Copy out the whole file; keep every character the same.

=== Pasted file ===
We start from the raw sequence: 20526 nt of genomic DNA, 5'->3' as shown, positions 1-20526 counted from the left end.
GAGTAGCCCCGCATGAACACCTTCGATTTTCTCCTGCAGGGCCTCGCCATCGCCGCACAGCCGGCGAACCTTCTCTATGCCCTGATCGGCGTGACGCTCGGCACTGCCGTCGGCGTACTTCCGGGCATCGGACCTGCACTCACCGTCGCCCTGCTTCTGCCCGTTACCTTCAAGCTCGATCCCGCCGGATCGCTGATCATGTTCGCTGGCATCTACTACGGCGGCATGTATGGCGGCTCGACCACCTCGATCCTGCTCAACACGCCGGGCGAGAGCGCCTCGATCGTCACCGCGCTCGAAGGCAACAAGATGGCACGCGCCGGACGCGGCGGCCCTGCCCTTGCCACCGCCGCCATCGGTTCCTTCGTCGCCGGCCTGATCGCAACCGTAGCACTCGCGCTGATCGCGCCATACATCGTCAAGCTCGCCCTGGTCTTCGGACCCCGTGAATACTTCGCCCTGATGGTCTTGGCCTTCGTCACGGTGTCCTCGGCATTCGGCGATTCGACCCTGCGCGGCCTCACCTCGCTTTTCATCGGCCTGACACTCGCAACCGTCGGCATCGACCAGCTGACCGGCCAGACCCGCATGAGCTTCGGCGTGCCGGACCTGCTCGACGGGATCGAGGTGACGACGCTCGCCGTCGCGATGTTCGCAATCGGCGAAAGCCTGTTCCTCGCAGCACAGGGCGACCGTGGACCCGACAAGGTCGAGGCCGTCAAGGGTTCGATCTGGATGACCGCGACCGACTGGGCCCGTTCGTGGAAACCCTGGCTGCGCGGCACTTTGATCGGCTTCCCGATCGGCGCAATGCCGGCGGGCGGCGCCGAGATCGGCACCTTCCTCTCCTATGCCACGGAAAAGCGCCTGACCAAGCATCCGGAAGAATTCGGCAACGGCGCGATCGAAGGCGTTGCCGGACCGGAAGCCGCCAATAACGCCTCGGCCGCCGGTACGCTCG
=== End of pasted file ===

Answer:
We start from the raw sequence: 20526 nt of genomic DNA, 5'->3' as shown, positions 1-20526 counted from the left end.
GAGTAGCCCCGCATGAACACCTTCGATTTTCTCCTGCAGGGCCTCGCCATCGCCGCACAGCCGGCGAACCTTCTCTATGCCCTGATCGGCGTGACGCTCGGCACTGCCGTCGGCGTACTTCCGGGCATCGGACCTGCACTCACCGTCGCCCTGCTTCTGCCCGTTACCTTCAAGCTCGATCCCGCCGGATCGCTGATCATGTTCGCTGGCATCTACTACGGCGGCATGTATGGCGGCTCGACCACCTCGATCCTGCTCAACACGCCGGGCGAGAGCGCCTCGATCGTCACCGCGCTCGAAGGCAACAAGATGGCACGCGCCGGACGCGGCGGCCCTGCCCTTGCCACCGCCGCCATCGGTTCCTTCGTCGCCGGCCTGATCGCAACCGTAGCACTCGCGCTGATCGCGCCATACATCGTCAAGCTCGCCCTGGTCTTCGGACCCCGTGAATACTTCGCCCTGATGGTCTTGGCCTTCGTCACGGTGTCCTCGGCATTCGGCGATTCGACCCTGCGCGGCCTCACCTCGCTTTTCATCGGCCTGACACTCGCAACCGTCGGCATCGACCAGCTGACCGGCCAGACCCGCATGAGCTTCGGCGTGCCGGACCTGCTCGACGGGATCGAGGTGACGACGCTCGCCGTCGCGATGTTCGCAATCGGCGAAAGCCTGTTCCTCGCAGCACAGGGCGACCGTGGACCCGACAAGGTCGAGGCCGTCAAGGGTTCGATCTGGATGACCGCGACCGACTGGGCCCGTTCGTGGAAACCCTGGCTGCGCGGCACTTTGATCGGCTTCCCGATCGGCGCAATGCCGGCGGGCGGCGCCGAGATCGGCACCTTCCTCTCCTATGCCACGGAAAAGCGCCTGACCAAGCATCCGGAAGAATTCGGCAACGGCGCGATCGAAGGCGTTGCCGGACCGGAAGCCGCCAATAACGCCTCGGCCGCCGGTACGCTCG